What Bad News is Teaching Me About a Good God
In March of 2020, our daughter injured her elbow. Unbeknownst to us at that time, it was the beginning of a long ordeal, fraught with bad news.
Many times over the past two years, we asked God for healing and good outcomes for our sweet girl, only to receive unexpected and unlikely bad outcomes instead.
I’m not one to ask God “why” when bad things happen. I know we live in a fallen world.
But I do question “why” prayers aren’t answered. Did I not have enough faith?
Today on the blog, I’d like to share an overview of our journey and what I am learning from it.
Here is a recap of what happened:
Bad news: 8 year old Clara is injured at a trampoline park and taken to the ER. She is diagnosed as a possible break, based on pain and immobility mainly, as they didn’t actually see anything on the X-ray and no radiologist was on call.
We follow up with a specialist 5 very painful days later.
Bad news: It’s not broken, it’s dislocated and has been out for 5 days.
We coax Clara into letting them reduce it in the office (which was very painful).
Bad news: It doesn’t work. She’s heading to immediate surgery.
Surgery #1: A 30 min surgery turns into 2 hours.
Bad news: Surgeon couldn’t get the elbow bone to stay in, so she inserted a temporary pin to hold it together. Arm was splinted and then later put it in a cast for good measure.
Several weeks later, the cast comes off and pin is removed.
Bad news: The pin broke off in her elbow joint (which is extremely rare), and immediate surgery needed to retrieve it.
Surgery #2: I have to go with her alone because of Covid rules.
Bad news: A 30 min surgery turns into 2 hours. Surgeon can’t get the pin out and is forced to push it in farther instead. But it is near a growth plate so it could cause a future issue and must be monitored for years.
Her arm is splinted again.
We are back in the office 2 weeks later to remove the splint.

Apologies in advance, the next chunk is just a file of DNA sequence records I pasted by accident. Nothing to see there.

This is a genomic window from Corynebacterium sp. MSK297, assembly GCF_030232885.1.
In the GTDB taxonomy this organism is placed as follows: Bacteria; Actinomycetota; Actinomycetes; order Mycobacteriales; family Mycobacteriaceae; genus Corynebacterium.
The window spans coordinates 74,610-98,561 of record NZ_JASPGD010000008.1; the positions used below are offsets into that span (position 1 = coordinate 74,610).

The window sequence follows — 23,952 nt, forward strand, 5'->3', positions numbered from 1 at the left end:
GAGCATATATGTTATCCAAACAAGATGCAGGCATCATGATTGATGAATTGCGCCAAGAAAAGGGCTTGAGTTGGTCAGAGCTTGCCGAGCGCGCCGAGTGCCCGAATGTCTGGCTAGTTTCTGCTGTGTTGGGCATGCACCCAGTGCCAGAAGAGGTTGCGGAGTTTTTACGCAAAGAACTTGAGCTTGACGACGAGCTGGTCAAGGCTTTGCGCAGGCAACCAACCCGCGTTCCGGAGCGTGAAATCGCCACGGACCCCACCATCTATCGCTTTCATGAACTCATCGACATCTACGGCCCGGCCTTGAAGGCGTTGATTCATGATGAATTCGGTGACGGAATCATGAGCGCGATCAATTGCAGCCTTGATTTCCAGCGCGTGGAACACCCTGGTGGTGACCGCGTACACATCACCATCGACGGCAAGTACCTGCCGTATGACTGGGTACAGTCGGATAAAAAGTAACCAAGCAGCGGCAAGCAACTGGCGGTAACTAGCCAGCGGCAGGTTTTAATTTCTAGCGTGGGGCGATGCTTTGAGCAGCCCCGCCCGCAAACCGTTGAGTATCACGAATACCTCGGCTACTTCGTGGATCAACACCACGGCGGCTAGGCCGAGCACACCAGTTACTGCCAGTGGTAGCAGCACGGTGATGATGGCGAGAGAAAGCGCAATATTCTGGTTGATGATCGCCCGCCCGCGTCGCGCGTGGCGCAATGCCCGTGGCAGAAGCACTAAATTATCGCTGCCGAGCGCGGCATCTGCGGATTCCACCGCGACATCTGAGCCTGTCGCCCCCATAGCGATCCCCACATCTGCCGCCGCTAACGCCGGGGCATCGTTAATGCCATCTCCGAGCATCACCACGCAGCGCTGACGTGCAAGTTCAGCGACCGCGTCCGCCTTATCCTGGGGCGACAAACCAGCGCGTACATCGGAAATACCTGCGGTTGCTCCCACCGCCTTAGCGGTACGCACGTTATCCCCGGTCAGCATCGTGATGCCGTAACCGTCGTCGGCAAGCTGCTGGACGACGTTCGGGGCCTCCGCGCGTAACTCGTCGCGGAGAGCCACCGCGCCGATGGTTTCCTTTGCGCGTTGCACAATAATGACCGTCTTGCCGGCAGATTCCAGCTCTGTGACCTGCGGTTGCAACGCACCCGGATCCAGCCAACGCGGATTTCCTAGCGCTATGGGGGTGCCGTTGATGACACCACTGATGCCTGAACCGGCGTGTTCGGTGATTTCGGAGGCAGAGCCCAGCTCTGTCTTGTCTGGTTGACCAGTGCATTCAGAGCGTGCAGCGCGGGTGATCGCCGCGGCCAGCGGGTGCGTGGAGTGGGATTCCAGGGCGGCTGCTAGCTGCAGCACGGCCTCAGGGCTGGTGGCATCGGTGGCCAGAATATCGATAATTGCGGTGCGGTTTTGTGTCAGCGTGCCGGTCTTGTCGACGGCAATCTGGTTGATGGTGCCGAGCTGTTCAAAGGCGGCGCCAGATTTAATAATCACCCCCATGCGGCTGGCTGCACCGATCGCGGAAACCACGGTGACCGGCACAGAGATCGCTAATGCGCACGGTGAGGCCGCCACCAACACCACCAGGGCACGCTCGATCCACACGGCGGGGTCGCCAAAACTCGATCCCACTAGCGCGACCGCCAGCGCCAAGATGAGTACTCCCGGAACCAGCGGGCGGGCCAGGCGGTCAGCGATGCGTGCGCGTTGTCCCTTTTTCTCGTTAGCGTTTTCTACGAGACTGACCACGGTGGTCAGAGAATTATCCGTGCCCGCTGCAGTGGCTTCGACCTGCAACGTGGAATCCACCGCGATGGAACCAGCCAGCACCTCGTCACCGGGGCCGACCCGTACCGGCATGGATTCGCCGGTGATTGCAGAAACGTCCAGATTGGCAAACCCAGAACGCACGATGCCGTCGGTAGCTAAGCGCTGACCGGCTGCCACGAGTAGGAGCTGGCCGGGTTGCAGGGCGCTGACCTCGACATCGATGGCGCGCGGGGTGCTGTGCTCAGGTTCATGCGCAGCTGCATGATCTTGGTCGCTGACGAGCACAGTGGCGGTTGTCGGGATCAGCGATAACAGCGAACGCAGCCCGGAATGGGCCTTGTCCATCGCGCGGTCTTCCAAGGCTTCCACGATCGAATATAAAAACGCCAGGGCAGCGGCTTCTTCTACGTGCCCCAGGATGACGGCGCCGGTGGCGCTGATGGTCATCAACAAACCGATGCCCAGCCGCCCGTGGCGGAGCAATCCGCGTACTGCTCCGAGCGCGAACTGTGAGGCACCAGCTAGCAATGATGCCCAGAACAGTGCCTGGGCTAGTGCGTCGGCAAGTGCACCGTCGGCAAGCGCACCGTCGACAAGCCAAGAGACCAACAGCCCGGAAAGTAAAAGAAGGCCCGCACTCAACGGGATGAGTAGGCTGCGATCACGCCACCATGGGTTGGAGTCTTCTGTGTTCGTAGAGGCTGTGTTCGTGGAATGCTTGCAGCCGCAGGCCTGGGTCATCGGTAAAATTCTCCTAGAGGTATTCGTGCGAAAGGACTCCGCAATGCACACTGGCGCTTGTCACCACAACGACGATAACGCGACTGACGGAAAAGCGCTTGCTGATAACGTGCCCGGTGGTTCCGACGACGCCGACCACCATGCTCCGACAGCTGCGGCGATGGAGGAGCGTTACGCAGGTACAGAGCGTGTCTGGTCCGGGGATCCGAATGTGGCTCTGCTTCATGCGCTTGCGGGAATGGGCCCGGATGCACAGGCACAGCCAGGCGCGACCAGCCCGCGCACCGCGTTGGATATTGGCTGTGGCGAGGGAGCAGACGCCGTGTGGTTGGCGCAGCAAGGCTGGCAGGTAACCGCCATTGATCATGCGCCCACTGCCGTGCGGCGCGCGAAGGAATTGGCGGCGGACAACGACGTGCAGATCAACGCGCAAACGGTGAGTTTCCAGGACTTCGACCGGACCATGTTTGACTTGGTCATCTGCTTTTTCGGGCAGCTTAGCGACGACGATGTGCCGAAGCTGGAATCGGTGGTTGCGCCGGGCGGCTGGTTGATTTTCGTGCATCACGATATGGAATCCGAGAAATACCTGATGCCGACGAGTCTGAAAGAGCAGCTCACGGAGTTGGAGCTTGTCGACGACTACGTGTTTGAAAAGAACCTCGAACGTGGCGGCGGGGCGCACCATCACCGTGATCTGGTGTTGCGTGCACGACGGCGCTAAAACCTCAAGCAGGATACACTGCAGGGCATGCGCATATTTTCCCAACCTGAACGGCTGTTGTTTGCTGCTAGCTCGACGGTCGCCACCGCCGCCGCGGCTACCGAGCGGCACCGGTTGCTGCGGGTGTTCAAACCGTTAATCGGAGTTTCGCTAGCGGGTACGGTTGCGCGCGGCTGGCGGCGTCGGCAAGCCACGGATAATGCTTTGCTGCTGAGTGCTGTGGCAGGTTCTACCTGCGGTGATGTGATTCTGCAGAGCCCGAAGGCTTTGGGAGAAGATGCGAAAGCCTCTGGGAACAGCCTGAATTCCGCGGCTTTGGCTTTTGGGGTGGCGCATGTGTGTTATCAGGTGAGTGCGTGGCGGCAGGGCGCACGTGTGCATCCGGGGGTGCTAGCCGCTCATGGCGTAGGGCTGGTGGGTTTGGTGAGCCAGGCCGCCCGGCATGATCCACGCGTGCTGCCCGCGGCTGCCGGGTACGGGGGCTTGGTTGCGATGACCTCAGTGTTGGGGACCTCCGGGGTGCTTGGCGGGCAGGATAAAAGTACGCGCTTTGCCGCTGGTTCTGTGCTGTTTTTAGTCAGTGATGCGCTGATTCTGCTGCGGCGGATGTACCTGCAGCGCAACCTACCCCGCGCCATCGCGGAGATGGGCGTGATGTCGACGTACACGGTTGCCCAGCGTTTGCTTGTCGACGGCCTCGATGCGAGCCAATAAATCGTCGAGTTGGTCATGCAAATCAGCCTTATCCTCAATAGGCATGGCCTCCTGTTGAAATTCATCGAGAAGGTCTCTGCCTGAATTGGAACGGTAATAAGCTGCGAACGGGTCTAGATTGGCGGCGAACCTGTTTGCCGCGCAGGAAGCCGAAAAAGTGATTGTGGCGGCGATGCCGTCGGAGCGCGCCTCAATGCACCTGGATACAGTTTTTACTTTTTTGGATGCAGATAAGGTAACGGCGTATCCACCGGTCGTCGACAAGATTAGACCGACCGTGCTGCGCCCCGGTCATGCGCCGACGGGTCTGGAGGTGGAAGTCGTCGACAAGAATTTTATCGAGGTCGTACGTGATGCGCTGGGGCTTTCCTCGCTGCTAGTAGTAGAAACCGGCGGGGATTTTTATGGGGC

Bad news: The elbow is back out, Clara will be referred to specialist at a top hospital hours away from home.
Surgery #3: Specialist will do immediate surgery. She will cut the ulna bone, set it at an angle, and then use a plate and screws to join it back together. This will create torque to keep the radius bone “in.”
By this point Mitch takes over taking Clara to follow up appointments because all the bad news has triggered anxiety issues for me with appointments.
We follow up weeks later to remove the split.
Bad news: The elbow is out of joint… again.
Surgery #4: Surgeon will repeat the same procedure except use a wedge of cadaver bone to create a more severe bend in the arm bone and more torque.
Bad news: During the surgery the anesthesiologist notices and irregular heart rhythm that often requires heart surgery. We are referred to a cardiologist.
Follow up from surgery,
Good news: The elbow is in! but…
Bad news: it has “slipped up” and not ideally placed. But good enough… hopefully.
Bad news: The surgical break is not healing, and after so much time immobilized and trauma to the joint, Clara’s range of motion is down to nothing.
She starts physical therapy and daily ultrasound therapy for endless months to try to regain motion and achieve healing.